Wittigkofen Castle

Bern, Switzerland

Wittigkofen Castle was originally built as a residence for a farm and was awarded to the followers of the Zähringians. In the mid-13th century Heinricus Wittenchoven managed the farm. He was a member of the council and the first documented feudal superior. The property was also home to the monastery of Interlaken. The castle had several owners and belonged to different families. Beat Ludwig von Mülinen (1521-1597) purchased the castle in 1570 and gave half to Hans Rudolf Steiger (1549-1577) six years later.

In June 2011 a decision was made by the director Jürg StüssiLauterburg of the Library am Guisanplatz (BiG), a federal military library in Bern, to purchase a historical collection of items from the Von Wurstemberger family. The collection of items had been collected and exhibited in the Wittigkofen Castle. The collection included a large library, maps, and a portrait of Johann Ludwig Von Wurstemberger, a cabinet, and drawings. The Von Wurstemberger library was located in the French room of the castle and contained many books that reflected the impact that this family had on the Confederation's military history. Before being packed for transfer, every book was thoroughly cleaned with a special vacuum to avoid bringing insects to their new location. The books were packed into 50 removal boxes for transfer to the Library am Guisanplatz, with the help of active military personnel, and moved to their new location in September 2011.

References:

Comments

Your name



Details

Founded: 13th century
Category: Castles and fortifications in Switzerland

More Information

en.wikipedia.org

Rating

4.3/5 (based on Google user reviews)

User Reviews

Mineira vivendo na Suiça! (12 months ago)
Lindo.
Daniel Huldi (2 years ago)
Wir mit der Sanierung noch schöner und fit für die Zukunft
H M (3 years ago)
Schöner Ort
Alwiya Abdi (3 years ago)
Viktor Gsteiger (5 years ago)
Lovely and small castle, pretty unknown.
Powered by Google

Featured Historic Landmarks, Sites & Buildings

Historic Site of the week

Glimmingehus

Glimmingehus is the best preserved medieval stronghold in Scandinavia. It was built 1499-1506, during an era when Scania formed a vital part of Denmark, and contains many defensive arrangements of the era, such as parapets, false doors and dead-end corridors, 'murder-holes' for pouring boiling pitch over the attackers, moats, drawbridges and various other forms of death traps to surprise trespassers and protect the nobles against peasant uprisings. The lower part of the castle's stone walls are 2.4 meters (94 inches) thick and the upper part 1.8 meters (71 inches).

Construction was started in 1499 by the Danish knight Jens Holgersen Ulfstand and stone-cutter-mason and architect Adam van Düren, a North German master who also worked on Lund Cathedral. Construction was completed in 1506.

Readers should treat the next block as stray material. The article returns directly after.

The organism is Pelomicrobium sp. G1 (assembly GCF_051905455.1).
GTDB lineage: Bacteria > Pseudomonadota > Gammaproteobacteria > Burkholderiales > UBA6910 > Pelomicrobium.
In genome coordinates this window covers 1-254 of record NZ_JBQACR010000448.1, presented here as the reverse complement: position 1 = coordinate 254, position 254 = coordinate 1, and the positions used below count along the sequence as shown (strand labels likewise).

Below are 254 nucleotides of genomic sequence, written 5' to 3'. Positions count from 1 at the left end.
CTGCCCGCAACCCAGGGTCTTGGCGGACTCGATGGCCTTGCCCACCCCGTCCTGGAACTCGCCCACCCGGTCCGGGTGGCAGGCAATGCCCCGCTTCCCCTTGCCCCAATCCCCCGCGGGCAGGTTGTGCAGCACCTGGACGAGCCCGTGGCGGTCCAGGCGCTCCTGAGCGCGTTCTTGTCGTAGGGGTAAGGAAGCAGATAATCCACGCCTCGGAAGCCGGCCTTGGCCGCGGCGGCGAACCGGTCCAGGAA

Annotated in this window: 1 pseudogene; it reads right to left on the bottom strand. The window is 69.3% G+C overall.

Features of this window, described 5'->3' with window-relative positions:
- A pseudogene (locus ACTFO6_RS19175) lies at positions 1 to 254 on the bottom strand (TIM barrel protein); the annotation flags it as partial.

Ulfstand was a councillor, nobleman and admiral serving under John I of Denmark and many objects have been uncovered during archeological excavations that demonstrate the extravagant lifestyle of the knight's family at Glimmingehus up until Ulfstand's death in 1523. Some of the most expensive objects for sale in Europe during this period, such as Venetian glass, painted glass from the Rhine district and Spanish ceramics have been found here. Evidence of the family's wealth can also be seen inside the stone fortress, where everyday comforts for the knight's family included hot air channels in the walls and bench seats in the window recesses. Although considered comfortable for its period, it has also been argued that Glimmingehus was an expression of "Knighthood nostalgia" and not considered opulent or progressive enough even to the knight's contemporaries and especially not to later generations of the Scanian nobility. Glimmingehus is thought to have served as a residential castle for only a few generations before being transformed into a storage facility for grain.

An order from Charles XI to the administrators of the Swedish dominion of Scania in 1676 to demolish the castle, in order to ensure that it would not fall into the hands of the Danish king during the Scanian War, could not be executed. A first attempt, in which 20 Scanian farmers were ordered to assist, proved unsuccessful. An additional force of 130 men were sent to Glimmingehus to execute the order in a second attempt. However, before they could carry out the order, a Danish-Dutch naval division arrived in Ystad, and the Swedes had to abandon the demolition attempts. Throughout the 18th century the castle was used as deposit for agricultural produce and in 1924 it was donated to the Swedish state. Today it is administered by the Swedish National Heritage Board.

On site there is a museum, medieval kitchen, shop and restaurant and coffee house. During summer time there are several guided tours daily. In local folklore, the castle is described as haunted by multiple ghosts and the tradition of storytelling inspired by the castle is continued in the summer events at the castle called "Strange stories and terrifying tales".